Do you have an Interest Only loan? You need to read this!
Just over four years ago Sarah bought an investment property. To help pay for it she took out a $400,000, 25-year mortgage that offered interest-only (IO) repayments for the first five years.
At an interest rate of 4% per annum those initial repayments amounted to $1,333 per month.
The benefit of IO was that it offered lower monthly loan repayments for five years, putting less strain on Sarah’s budget. However, with the IO period set to expire and the loan about to convert to principal and interest (P&I), Sarah now faces a significant jump in her monthly repayments. With 20 years remaining on the loan and at a steady 4% interest she now needs to repay $2,424 per month, an increase of $1,091.
Sarah was well aware that this increase was coming, of course, and the higher payments were factored into her budget. Using an IO loan to kick off this investment worked out very well for Sarah. Unfortunately, the same can’t be said for property investors who used the lower initial repayments on IO loans to borrow more money to buy more property, often at high loan-to-valuation ratios (LVR). After all, property was booming. What could possibly go wrong?
Not so rosy
Well, as it has turned out, quite a bit. Action by the regulators APRA and ASIC to curtail ‘risky’ lending saw a significant drop in the availability of IO loans. This in turn has been a major contributor to the weakening of major property markets, most notably in Sydney and Melbourne. Also having an impact was the increase in interest rates charged by lenders, independently of changes in official rates.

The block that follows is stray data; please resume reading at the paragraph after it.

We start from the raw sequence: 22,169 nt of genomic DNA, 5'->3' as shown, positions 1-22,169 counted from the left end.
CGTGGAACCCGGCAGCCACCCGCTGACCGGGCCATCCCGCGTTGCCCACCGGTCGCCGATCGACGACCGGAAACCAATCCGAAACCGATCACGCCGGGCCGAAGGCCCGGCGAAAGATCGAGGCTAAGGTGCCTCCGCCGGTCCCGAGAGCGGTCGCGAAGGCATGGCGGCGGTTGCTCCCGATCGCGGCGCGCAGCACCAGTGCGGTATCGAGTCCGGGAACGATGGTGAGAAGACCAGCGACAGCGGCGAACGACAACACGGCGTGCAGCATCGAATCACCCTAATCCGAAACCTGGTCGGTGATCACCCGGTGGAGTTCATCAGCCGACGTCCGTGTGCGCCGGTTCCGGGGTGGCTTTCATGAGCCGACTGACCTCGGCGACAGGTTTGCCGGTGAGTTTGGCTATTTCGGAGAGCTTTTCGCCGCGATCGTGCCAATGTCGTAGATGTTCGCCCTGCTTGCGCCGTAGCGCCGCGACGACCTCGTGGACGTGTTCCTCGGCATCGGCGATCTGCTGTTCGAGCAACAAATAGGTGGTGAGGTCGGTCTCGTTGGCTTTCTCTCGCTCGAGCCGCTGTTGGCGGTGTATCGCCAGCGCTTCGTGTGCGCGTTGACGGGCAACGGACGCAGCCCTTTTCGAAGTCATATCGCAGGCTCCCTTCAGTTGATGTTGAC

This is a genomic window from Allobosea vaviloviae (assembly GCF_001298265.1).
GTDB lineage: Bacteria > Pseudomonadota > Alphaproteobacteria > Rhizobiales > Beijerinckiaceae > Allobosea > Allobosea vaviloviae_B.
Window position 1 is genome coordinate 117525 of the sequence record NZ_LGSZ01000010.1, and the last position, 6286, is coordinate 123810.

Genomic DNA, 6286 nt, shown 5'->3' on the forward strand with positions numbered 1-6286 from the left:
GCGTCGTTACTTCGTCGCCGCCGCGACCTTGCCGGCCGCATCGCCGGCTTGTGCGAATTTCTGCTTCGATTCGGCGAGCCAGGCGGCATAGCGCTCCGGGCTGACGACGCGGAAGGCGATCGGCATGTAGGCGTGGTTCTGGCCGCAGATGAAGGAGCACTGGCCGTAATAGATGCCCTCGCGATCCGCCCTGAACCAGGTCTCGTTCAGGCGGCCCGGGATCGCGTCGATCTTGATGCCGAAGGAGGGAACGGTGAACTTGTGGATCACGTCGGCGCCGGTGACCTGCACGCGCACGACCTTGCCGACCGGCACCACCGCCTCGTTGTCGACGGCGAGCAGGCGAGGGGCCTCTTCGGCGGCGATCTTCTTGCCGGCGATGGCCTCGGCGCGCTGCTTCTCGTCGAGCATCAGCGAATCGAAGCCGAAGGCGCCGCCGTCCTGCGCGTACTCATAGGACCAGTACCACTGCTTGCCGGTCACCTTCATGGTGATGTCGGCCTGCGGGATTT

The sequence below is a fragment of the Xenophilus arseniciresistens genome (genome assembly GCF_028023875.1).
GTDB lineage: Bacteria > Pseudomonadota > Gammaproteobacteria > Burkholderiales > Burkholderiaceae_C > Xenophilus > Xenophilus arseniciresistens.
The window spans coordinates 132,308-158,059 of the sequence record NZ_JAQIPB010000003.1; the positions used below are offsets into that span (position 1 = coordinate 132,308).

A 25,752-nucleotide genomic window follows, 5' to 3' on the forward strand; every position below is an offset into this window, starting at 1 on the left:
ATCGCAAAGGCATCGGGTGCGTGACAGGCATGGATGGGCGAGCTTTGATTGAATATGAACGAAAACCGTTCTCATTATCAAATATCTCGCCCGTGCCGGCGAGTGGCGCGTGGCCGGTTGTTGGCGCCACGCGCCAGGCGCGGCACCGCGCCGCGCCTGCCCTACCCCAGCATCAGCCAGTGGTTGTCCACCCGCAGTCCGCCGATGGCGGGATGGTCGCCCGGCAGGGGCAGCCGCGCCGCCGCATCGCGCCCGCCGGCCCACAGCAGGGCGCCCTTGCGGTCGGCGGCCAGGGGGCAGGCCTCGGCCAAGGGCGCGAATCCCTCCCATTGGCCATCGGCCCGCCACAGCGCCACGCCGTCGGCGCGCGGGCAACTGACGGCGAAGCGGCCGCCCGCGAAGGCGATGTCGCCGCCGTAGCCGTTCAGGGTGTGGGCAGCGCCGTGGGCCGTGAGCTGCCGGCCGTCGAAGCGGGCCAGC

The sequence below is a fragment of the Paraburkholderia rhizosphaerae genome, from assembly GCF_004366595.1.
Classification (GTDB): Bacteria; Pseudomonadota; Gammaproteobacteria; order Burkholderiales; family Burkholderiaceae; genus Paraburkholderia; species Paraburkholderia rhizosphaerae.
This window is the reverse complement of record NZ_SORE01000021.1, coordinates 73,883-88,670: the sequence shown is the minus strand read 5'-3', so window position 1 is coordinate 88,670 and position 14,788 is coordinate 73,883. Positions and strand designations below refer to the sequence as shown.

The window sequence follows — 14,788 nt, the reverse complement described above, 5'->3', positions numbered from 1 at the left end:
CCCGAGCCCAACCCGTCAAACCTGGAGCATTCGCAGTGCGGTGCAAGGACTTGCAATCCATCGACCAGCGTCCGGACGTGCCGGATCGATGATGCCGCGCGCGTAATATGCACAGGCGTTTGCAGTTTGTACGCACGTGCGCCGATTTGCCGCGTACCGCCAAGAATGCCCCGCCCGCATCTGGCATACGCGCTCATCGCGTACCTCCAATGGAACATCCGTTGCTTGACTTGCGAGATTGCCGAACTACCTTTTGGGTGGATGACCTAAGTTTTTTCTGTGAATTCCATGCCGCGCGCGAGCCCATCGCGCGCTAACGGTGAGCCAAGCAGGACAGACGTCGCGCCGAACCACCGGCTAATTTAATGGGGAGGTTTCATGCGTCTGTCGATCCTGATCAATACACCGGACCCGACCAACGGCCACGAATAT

Another thing to check: if the value of the property has fallen, is the loan now more than 80% of the market value? If so, mortgage insurance may now be payable.
So what might be the options for borrowers who may face difficulties in meeting their increased loan repayments?
1. Dip into savings – if there are any.
That’s unlikely to be the case with investors who used lower IO repayments to maximise borrowing rather than banking those savings for later.
2. Sell properties
Some property markets have retained their values, and properties bought before the markets peaked may be worth more now. Realising some equity by selling one or more properties may be a way of reducing financial stress.
3. Extend the length of the mortgage
This may help to reduce P&I repayments, but lenders may be less willing than previously to offer this option.Review loan(s) with a lender or mortgage broker. Better deals may be available, though it’s important to remember to take any switching costs into account.
Avoiding the pitfalls
Interest-only loans are still available and any market undergoing a “correction” will generate opportunities as well as challenges. Property investors needn’t flee the market, but do need to plan early and understand the potential risks, including those associated with IO loans, as well as the possible returns.
 Figures from MoneySmart interest-only mortgage calculator www.moneysmart.gov.au
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